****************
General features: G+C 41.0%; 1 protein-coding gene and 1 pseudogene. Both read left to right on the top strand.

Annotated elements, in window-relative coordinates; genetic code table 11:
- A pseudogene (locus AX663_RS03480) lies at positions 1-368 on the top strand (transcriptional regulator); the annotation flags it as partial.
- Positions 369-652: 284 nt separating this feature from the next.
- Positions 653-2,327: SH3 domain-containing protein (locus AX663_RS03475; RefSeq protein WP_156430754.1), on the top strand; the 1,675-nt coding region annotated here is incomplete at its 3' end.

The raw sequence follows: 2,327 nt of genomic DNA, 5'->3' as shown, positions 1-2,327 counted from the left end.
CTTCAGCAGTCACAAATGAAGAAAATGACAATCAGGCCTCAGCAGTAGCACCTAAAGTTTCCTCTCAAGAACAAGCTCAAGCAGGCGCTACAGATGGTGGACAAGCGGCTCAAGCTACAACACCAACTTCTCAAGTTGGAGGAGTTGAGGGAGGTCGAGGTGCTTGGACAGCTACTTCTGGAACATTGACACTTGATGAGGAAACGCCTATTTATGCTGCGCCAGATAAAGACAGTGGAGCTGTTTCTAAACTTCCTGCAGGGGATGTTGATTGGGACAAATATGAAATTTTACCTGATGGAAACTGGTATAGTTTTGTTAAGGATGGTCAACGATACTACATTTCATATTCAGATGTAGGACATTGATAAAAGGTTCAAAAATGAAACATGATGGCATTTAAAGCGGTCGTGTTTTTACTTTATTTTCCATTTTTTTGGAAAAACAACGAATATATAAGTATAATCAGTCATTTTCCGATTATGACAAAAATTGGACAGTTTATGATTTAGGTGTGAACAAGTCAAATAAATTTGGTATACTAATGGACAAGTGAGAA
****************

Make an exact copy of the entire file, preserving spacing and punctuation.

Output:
General features: G+C 41.0%; 1 protein-coding gene and 1 pseudogene. Both read left to right on the top strand.

Annotated elements, in window-relative coordinates; genetic code table 11:
- A pseudogene (locus AX663_RS03480) lies at positions 1-368 on the top strand (transcriptional regulator); the annotation flags it as partial.
- Positions 369-652: 284 nt separating this feature from the next.
- Positions 653-2,327: SH3 domain-containing protein (locus AX663_RS03475; RefSeq protein WP_156430754.1), on the top strand; the 1,675-nt coding region annotated here is incomplete at its 3' end.

The raw sequence follows: 2,327 nt of genomic DNA, 5'->3' as shown, positions 1-2,327 counted from the left end.
CTTCAGCAGTCACAAATGAAGAAAATGACAATCAGGCCTCAGCAGTAGCACCTAAAGTTTCCTCTCAAGAACAAGCTCAAGCAGGCGCTACAGATGGTGGACAAGCGGCTCAAGCTACAACACCAACTTCTCAAGTTGGAGGAGTTGAGGGAGGTCGAGGTGCTTGGACAGCTACTTCTGGAACATTGACACTTGATGAGGAAACGCCTATTTATGCTGCGCCAGATAAAGACAGTGGAGCTGTTTCTAAACTTCCTGCAGGGGATGTTGATTGGGACAAATATGAAATTTTACCTGATGGAAACTGGTATAGTTTTGTTAAGGATGGTCAACGATACTACATTTCATATTCAGATGTAGGACATTGATAAAAGGTTCAAAAATGAAACATGATGGCATTTAAAGCGGTCGTGTTTTTACTTTATTTTCCATTTTTTTGGAAAAACAACGAATATATAAGTATAATCAGTCATTTTCCGATTATGACAAAAATTGGACAGTTTATGATTTAGGTGTGAACAAGTCAAATAAATTTGGTATACTAATGGACAAGTGAGAA